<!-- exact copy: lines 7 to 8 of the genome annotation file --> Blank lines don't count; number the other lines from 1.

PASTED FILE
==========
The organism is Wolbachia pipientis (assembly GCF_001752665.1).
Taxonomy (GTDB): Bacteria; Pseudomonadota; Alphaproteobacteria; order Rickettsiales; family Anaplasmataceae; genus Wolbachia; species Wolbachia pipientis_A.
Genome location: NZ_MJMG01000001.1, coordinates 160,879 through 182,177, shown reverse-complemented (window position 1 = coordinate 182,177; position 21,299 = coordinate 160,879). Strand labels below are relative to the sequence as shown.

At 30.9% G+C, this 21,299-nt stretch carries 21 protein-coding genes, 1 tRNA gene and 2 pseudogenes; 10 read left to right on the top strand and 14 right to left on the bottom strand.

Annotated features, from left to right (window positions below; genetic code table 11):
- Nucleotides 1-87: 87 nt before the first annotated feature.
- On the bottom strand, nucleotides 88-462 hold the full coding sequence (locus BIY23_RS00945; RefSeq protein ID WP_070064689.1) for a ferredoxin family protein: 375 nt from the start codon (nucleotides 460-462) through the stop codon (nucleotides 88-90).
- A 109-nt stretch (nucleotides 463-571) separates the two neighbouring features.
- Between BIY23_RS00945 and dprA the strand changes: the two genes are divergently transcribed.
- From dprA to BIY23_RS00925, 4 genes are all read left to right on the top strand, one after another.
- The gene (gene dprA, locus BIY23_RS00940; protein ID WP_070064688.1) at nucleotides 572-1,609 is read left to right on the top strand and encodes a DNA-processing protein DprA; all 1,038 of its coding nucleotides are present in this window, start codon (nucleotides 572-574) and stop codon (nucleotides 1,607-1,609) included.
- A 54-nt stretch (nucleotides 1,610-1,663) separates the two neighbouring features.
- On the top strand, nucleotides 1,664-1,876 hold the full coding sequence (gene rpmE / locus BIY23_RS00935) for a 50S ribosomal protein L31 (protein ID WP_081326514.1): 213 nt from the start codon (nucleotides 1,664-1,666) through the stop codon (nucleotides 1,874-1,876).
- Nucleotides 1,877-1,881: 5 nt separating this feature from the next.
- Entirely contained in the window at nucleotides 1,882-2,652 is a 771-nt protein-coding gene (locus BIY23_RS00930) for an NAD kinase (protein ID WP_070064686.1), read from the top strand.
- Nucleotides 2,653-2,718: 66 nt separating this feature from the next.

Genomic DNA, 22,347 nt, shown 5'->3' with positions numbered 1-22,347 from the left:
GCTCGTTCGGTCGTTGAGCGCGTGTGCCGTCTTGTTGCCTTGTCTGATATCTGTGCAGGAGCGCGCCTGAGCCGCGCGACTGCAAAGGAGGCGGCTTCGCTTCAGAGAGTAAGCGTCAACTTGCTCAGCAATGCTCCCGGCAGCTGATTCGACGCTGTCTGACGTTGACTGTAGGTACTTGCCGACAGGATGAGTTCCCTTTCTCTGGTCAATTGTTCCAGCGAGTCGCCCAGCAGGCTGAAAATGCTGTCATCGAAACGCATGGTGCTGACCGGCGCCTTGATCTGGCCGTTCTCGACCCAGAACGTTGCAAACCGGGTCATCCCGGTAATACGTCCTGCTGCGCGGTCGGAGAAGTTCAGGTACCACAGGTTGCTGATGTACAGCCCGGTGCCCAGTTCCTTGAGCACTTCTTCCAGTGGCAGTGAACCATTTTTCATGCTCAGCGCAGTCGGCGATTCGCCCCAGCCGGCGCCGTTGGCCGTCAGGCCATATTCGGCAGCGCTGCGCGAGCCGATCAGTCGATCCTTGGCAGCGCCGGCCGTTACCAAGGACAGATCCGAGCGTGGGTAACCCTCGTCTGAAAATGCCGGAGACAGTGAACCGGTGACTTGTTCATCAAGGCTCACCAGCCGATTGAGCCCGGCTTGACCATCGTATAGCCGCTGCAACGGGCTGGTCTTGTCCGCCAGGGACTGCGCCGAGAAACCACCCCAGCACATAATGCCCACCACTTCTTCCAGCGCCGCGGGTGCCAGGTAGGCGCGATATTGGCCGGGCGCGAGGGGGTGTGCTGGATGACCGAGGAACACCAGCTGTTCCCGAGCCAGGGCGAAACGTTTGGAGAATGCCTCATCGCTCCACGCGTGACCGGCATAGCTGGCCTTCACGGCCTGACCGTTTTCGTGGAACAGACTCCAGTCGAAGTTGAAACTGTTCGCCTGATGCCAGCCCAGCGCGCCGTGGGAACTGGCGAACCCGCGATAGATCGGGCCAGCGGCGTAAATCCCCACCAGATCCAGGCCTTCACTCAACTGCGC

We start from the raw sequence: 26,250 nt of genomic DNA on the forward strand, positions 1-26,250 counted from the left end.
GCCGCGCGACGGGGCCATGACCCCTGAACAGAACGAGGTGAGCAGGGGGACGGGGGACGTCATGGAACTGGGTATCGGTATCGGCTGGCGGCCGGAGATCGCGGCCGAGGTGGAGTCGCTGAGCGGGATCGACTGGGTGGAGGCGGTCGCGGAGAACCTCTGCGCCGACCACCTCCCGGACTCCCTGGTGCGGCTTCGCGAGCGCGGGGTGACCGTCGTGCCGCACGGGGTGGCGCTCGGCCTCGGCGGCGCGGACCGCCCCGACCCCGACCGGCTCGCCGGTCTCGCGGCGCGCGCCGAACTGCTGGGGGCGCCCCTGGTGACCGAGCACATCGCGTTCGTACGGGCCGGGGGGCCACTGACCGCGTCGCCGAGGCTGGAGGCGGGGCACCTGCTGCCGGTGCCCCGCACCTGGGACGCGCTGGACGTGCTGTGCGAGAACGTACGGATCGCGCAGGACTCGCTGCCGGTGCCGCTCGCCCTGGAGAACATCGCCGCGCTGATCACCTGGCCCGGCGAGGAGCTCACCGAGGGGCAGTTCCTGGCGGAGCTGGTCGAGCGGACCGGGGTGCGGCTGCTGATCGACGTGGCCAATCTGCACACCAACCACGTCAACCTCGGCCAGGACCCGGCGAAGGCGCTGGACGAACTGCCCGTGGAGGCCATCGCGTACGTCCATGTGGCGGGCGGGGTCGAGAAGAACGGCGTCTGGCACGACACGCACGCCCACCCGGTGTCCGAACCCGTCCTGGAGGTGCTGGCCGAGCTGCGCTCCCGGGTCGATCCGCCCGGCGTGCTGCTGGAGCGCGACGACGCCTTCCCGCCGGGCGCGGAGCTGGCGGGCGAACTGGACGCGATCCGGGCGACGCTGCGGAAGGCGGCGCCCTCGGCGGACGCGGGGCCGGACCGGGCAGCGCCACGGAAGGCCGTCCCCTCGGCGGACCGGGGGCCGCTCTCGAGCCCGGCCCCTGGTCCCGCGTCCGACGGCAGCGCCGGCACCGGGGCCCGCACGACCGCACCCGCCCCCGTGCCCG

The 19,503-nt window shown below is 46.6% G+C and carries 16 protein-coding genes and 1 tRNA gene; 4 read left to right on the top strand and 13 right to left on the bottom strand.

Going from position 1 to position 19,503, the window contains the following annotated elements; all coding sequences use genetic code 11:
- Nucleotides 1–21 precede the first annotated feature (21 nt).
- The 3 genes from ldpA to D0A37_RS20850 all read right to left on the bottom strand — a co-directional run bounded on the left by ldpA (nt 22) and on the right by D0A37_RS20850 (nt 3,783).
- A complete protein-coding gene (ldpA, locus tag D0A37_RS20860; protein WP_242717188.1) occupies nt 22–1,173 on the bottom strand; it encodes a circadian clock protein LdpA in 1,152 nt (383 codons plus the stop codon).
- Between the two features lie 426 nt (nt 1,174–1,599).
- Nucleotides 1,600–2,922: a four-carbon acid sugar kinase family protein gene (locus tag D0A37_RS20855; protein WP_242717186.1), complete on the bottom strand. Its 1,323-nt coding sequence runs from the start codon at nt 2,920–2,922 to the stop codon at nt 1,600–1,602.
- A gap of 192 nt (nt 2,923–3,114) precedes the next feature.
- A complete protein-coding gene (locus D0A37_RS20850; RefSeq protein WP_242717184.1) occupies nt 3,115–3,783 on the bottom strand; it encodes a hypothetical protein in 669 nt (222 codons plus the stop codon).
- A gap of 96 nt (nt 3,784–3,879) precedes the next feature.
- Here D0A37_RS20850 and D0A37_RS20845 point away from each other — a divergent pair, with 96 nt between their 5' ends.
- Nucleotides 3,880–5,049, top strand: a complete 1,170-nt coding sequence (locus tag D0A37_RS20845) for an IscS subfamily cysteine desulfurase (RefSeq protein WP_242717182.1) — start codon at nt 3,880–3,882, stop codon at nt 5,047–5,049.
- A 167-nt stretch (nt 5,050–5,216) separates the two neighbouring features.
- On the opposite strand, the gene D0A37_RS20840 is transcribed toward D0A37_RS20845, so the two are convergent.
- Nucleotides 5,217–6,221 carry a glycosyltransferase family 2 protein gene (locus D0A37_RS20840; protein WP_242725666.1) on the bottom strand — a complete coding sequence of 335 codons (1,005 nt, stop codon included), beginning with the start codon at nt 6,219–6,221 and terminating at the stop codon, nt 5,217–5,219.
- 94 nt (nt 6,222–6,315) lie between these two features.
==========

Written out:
- On the bottom strand, nucleotides 88-462 hold the full coding sequence (locus BIY23_RS00945; RefSeq protein ID WP_070064689.1) for a ferredoxin family protein: 375 nt from the start codon (nucleotides 460-462) through the stop codon (nucleotides 88-90).
- A 109-nt stretch (nucleotides 463-571) separates the two neighbouring features.